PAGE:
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Photoshop Elements >

Spot Color

Spot color is where a portion of the photograph has color and the rest is black-and-white.

Here's the original photograph and the spot-color version.

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Original

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Spot Color

Be sure to check off as you go along.

Preparation

1) Preserve your original file.

If you haven't already done so, go to Preserve Your Original File.

2) Create a Background copy layer.

If you haven't already done so, go to Create a Background Copy Layer.

Spot Color

3) Select the object that you want to keep in focus.

The red hanger was selected here.

4) Flip the selection by going to Select > Inverse.

Everything is selected, now, except for the hanger.

If you haven't already done so, go to Flip the Selection.

4) Make sure the Background copy layer is active (highlighted).

Background copy

Background

5) Create a Hue/Saturation adjustment layer.

The Hue/Saturation window will open in the Adjustments panel.

Hue/Saturation 1

Background copy

Background

6) Slide the Saturation slider (the middle slider) to -100.

The background is now black-and-white, while the hanger is still red.

7) Return to the Layers panel by clicking the Layers tab.

8) Look at the Hue/Saturation 1 layer.

The selection of everything-but-the-hanger made a mask automatically.

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Here's the mask.

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Where the Mask Is Black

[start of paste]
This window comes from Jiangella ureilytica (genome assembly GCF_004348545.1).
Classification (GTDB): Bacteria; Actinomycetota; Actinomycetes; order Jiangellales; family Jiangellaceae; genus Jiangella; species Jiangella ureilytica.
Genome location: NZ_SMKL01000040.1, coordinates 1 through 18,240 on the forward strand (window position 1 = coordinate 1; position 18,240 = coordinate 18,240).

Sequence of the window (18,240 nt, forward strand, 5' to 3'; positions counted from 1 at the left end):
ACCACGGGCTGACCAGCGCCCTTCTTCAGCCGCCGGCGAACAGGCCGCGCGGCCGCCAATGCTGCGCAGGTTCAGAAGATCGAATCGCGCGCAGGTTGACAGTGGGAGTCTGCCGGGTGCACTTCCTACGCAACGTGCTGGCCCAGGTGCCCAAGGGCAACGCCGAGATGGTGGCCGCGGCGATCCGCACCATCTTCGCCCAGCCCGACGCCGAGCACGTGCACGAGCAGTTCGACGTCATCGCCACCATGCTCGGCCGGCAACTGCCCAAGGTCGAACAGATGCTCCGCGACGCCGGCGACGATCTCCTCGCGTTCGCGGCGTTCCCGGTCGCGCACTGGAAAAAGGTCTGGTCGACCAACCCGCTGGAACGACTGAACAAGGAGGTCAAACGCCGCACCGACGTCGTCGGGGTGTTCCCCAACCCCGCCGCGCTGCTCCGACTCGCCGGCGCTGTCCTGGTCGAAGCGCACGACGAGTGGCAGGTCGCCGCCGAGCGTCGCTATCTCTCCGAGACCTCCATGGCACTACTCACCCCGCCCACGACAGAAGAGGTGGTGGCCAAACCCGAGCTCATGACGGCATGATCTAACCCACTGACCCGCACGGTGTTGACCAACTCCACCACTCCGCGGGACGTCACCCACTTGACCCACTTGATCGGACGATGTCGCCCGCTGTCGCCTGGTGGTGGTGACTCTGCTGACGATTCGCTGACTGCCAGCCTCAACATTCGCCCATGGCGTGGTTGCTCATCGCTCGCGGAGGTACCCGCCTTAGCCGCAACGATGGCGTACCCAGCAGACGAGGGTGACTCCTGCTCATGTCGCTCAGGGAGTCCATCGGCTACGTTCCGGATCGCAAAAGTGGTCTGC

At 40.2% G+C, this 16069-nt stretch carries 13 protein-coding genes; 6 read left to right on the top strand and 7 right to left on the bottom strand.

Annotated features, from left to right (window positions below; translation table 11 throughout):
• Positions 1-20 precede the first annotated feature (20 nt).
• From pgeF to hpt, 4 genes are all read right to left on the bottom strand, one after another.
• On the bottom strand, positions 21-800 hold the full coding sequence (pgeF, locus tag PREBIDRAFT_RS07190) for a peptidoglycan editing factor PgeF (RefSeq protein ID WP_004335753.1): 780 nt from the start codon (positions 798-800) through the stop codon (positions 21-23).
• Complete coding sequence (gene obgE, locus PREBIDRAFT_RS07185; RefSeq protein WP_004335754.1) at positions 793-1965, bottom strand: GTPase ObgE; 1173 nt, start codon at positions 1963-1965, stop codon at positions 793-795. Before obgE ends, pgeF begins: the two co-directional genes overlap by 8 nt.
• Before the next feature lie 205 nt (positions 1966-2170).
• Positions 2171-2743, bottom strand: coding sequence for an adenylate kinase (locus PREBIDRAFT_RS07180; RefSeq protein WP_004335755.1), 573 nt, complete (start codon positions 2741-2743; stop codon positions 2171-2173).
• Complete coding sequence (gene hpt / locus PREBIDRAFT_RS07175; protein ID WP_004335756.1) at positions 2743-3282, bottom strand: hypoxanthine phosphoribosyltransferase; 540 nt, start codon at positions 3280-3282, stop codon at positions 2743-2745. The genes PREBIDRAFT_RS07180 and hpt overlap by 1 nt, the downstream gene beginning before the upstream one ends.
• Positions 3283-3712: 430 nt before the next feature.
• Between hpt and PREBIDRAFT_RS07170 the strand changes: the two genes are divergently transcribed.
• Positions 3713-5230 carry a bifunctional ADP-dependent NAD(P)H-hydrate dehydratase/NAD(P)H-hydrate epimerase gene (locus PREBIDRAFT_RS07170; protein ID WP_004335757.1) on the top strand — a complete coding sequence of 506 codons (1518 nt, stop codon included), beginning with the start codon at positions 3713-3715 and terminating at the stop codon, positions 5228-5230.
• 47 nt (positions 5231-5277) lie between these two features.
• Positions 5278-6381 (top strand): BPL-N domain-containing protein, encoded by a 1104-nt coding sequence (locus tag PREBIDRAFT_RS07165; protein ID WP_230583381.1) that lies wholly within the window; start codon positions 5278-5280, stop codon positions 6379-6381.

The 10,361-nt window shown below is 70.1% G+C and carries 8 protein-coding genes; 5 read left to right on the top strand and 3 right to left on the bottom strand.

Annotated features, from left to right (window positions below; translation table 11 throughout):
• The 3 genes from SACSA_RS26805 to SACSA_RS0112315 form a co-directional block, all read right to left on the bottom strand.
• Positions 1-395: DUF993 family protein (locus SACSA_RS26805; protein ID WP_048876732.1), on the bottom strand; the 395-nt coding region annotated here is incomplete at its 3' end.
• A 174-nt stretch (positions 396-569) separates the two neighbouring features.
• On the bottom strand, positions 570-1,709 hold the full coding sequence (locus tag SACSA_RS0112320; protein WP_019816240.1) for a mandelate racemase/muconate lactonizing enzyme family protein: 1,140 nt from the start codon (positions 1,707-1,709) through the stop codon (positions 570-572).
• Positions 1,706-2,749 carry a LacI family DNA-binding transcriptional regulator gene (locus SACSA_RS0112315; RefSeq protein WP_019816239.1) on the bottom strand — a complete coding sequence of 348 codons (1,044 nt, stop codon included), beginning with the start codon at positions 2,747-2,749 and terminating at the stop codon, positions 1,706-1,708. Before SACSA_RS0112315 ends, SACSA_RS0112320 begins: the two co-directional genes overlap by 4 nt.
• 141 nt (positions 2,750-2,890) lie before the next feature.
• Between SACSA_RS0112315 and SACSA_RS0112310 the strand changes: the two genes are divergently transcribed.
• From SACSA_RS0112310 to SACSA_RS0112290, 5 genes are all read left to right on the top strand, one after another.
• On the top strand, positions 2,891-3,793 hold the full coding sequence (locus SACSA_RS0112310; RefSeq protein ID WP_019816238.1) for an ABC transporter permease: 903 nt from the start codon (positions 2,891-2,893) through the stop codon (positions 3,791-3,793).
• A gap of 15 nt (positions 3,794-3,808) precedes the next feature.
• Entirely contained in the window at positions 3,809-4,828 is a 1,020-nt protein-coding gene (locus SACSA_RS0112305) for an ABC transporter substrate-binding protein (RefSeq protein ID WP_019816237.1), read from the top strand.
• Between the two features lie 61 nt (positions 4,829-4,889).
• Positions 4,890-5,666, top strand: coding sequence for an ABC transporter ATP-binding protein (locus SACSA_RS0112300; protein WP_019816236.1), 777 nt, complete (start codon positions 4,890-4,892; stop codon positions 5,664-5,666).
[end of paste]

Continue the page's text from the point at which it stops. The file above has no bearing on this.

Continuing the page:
Where the mask is black, the hanger, the Hue/Saturation 1 layer is blocked.

The Hue/Saturation 1 layer isn't making the hanger black-and-white, due to the black mask.

Where the Mask Is White

Where the mask is white, the Hue/Saturation 1 layer is revealed.

The background is black-and-white because the white mask

Alternative: Brush the Color On or Off

You can use the Brush tool to paint the color on or off.

Do the following.

1) Go through step two above.

2) Make sure the Background copy layer is active (highlighted).

Background copy

Background

3) Create a Hue/Saturation adjustment layer.

The Hue/Saturation window will open in the Adjustments panel.

Hue/Saturation 1

Background copy

Background

4) Slide the Saturation slider (the middle slider) to -100.

The photograph is now black-and-white.

5) Return to the Layers panel by clicking the Layers tab.

Fork in the Road

Do you want to brush to:

Remove the color from a color photograph?

Add color to a black-and-white photograph?

Brush to Remove the Color

From a Color Photograph

3) Make sure the Hue/Saturation 1 layer is active (highlighted).

Note the white mask in the Hue/Saturation 1 layer.

4) Press Ctrl + i to change the mask from white to black.

The Hue/Saturation 1 layer is now blocked by the black mask.

The photograph is now a color photograph.

5) Make sure the foreground color is white.

If you haven't already, go to Foreground & Background Colors.

6) Select the Brush tool.

Use a feathered brush.

If you haven't already done so, go to Feathered Brush.

7) Brush where you want the photograph to be black-and-white.

As you brush with white, the white paint is going on the mask.

The white paint is revealing the Hue/Saturation 1 layer.

Brush to Add Color

To a Black-and-white Photograph

3) Make sure the Hue/Saturation 1 layer is active (highlighted).

4) Make sure the foreground color is black.

If you haven't already, go to Foreground & Background Colors.

5) Select the Brush tool.

Use a feathered brush.

If you haven't already done so, go to Feathered Brush.

6) Brush where you want the photograph to be in color.

As you brush with black, the black paint is going on the mask.

The black paint is blocking the Hue/Saturation 1 layer.

More

Now that you can do spot color, you can do spot focus.

Saving the Photograph

If you haven't already done so, go to Saving Files.